United States: Fed stays on hold in July but leaves the door open to rate increase this year
July 27, 2016
The Fed’s Open Market Committee (FOMC) held its two-day monetary policy meeting on 26–27 July and announced that the federal funds target rate would remain within the current range of between 0.25% and 0.50%—a widely expected decision. One result of note is that Esther L. George, President of the Kansas City Fed, dissented and voted in favor of a 25-basis-point rate hike. The dissent by George was hardly a surprise. She had already voted to raise the interest rate in March and April, but then joined the other nine FOMC members in June in voting to leave the interest rate unchanged.
In December last year, the Fed raised interest rates for the first time since July 2006 and at the 14–15 June meeting, the monetary authorities projected that the Fed’s funds rate would average 0.9% this year. This would necessitate two rate increases this year, though in the aftermath of the Brexit vote, markets began to price in a higher likelihood of only one interest rate increase or even none at all. Nevertheless, as the turbulence provoked by the result of the British referendum have begun to dissipate, the FOMC recognized in the July policy statement that the near-term risks to the U.S. economy had diminished, providing a more upbeat assessment than in June.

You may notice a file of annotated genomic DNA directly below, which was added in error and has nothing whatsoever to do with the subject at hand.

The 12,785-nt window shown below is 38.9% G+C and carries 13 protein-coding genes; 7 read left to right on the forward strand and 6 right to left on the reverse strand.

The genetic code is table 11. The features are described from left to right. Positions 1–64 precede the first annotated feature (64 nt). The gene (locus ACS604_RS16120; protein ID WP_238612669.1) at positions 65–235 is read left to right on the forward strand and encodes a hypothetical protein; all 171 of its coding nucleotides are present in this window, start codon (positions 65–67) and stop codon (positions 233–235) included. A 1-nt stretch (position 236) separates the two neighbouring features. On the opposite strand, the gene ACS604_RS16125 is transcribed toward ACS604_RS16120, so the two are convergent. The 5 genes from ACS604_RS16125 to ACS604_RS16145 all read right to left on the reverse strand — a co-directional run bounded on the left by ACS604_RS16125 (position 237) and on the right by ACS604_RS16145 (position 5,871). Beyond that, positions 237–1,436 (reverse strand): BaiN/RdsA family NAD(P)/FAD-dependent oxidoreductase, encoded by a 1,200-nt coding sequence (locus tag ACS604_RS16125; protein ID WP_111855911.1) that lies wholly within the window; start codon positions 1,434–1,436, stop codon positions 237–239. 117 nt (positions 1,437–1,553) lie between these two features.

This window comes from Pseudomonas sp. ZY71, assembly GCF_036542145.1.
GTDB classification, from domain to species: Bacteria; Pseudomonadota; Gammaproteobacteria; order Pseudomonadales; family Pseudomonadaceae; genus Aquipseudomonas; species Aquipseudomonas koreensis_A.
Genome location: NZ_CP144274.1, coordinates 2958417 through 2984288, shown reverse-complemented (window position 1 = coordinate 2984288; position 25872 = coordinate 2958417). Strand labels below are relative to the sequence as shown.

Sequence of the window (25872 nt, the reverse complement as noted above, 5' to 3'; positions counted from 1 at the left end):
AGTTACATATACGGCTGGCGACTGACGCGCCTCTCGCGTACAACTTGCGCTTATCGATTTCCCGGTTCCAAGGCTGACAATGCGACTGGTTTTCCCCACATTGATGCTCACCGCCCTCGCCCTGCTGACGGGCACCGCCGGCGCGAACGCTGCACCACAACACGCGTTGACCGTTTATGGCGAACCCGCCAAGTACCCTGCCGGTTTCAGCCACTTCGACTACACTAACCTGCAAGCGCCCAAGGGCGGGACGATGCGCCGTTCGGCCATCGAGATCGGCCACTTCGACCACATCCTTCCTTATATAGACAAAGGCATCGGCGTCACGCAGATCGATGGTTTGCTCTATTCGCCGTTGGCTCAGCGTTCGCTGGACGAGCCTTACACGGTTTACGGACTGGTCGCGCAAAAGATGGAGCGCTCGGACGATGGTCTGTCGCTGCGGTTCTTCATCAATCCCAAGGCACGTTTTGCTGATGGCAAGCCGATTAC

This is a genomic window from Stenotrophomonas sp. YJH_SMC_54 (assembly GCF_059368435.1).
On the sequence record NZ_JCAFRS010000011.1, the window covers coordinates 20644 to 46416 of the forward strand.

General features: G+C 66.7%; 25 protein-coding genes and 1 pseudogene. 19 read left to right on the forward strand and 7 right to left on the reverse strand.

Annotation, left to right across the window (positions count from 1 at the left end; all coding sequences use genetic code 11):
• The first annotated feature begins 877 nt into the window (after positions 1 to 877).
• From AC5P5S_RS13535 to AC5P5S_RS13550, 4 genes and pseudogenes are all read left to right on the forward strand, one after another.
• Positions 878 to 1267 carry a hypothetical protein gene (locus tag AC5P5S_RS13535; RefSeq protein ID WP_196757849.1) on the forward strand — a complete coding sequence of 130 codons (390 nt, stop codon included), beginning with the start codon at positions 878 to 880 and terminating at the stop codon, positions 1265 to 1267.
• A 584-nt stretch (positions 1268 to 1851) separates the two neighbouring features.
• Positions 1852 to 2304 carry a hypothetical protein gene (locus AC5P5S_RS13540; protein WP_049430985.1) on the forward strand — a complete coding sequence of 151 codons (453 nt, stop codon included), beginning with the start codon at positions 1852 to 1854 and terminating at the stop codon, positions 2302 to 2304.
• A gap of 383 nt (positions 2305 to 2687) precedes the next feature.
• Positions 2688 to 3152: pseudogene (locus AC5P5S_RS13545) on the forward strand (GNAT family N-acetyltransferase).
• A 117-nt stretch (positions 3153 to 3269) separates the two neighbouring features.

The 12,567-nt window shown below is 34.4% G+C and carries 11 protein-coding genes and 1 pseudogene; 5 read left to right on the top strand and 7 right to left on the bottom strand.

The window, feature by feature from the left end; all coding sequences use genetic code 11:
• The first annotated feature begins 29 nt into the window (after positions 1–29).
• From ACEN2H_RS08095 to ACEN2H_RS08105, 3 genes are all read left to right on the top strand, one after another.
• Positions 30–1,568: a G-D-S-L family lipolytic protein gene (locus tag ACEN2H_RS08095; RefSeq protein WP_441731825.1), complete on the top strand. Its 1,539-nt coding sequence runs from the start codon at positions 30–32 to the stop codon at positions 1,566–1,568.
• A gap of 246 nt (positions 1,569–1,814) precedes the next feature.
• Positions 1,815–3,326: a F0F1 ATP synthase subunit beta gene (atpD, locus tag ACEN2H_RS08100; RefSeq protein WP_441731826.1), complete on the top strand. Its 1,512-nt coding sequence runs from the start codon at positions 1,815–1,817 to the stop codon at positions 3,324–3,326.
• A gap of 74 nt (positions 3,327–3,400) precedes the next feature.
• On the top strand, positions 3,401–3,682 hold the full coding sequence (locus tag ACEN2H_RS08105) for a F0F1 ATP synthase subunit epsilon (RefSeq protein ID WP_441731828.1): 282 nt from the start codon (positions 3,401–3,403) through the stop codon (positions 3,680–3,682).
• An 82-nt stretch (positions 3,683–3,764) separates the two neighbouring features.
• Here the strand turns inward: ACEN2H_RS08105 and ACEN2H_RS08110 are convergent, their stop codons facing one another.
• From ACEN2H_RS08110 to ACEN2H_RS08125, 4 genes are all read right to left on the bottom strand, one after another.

The FOMC also commented that the U.S. labor market had strengthened and that the pace of jobs creation had been solid in June. This was a marked contrast to its statement that month, when it had suggested that the labor market had lost steam and job gains had faltered. In June, 287,000 new jobs were created, which was well above the paltry 11,000 increase registered in May. Regarding consumer prices, the Fed still sees that inflation will remain low in the near-term, partly due to past declines in energy prices, but it expects it to converge to its 2.0% target in the medium term, as the declining impact of the fall in energy prices and the strengthening of the labor market should support strong growth in domestic demand.
The FOMC did not give a clear hint of the timing of the next rate hike, but the positive tone of the statement suggested that the U.S. monetary authorities see economic conditions becoming favorable for a rate increase as soon as September. The Fed has three meetings left this year: in September, November and December. The rising uncertainty regarding the coming U.S. presidential election in November could weigh on investor and consumer confidence, complicating the monetary authorities’ deliberations for a potential rate hike.
Author: Ricardo Aceves, Senior Economist